The present study aims to delineate the effects of family violence and parent–adolescent conflict on antisocial behavior exhibited by adolescents in the Chinese casino city of Macau. The social interaction perspective indicates the significance of coercive family processes in relation to adolescents’ antisocial behavior, and the related moderating role of positive parenting behavior. How this process is experienced by Chinese Macau adolescents, who are influenced by traditional Chinese culture, is explored.
This article examines the relationship of family violence and parent–adolescent conflict with adolescents’ antisocial behavior in Macau. It also examines the possible moderating role of parental support in this relationship.
Using a stratified proportional approach, a random sample of 1889 Grade 7 to Grade 12 students was taken from Macau high schools. The young people reported their neutral/positive behavior and delinquent behavior, family conflict, and emotional and instrumental support they received from parents.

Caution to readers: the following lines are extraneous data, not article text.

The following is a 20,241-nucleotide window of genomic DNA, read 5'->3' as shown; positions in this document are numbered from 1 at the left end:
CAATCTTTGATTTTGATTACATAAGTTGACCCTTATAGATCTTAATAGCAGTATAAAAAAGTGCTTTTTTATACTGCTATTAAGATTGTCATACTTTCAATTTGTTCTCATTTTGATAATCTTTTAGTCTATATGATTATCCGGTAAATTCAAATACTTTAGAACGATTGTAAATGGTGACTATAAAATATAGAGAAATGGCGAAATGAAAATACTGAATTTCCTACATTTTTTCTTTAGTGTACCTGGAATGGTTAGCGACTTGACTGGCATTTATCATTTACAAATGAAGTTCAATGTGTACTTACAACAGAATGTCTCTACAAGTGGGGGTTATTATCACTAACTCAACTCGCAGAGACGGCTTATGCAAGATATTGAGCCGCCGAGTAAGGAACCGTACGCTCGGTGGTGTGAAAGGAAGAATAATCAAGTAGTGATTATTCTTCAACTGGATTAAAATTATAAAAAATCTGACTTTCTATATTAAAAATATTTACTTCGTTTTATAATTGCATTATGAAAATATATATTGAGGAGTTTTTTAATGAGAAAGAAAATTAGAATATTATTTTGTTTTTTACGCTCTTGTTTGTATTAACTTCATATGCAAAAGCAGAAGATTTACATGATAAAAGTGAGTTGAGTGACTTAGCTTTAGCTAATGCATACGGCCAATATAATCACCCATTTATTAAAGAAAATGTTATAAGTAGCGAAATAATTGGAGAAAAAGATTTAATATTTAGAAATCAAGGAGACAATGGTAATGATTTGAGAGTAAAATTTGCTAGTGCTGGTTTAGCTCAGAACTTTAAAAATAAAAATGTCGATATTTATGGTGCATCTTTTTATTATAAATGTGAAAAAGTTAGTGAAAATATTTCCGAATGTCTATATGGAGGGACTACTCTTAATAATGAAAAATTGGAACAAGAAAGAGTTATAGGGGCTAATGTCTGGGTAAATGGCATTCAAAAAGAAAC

Multiple regression analyses suggest that family violence and parent–adolescent conflict are correlated with adolescent antisocial behavior. Moreover, both instrumental and emotional support from parents can moderate the effect of family conflict on adolescents’ antisocial behavior.
Parents providing instrumental and emotional support to Macau Chinese adolescents is negatively correlated with adolescent antisocial behavior in Macau. In view of the long and unstable working hours of parents working in a gambling city, social workers in Macau could develop more innovative programs to support parents in Macau.
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Low, A.Y.T., Lo, T.W. & Cheng, C.H.K. Family Dynamic and Antisocial Adolescents in Macau. Child Youth Care Forum (2020). https://doi.org/10.1007/s10566-020-09568-z
- Family conflict
- Parental support
- Antisocial behavior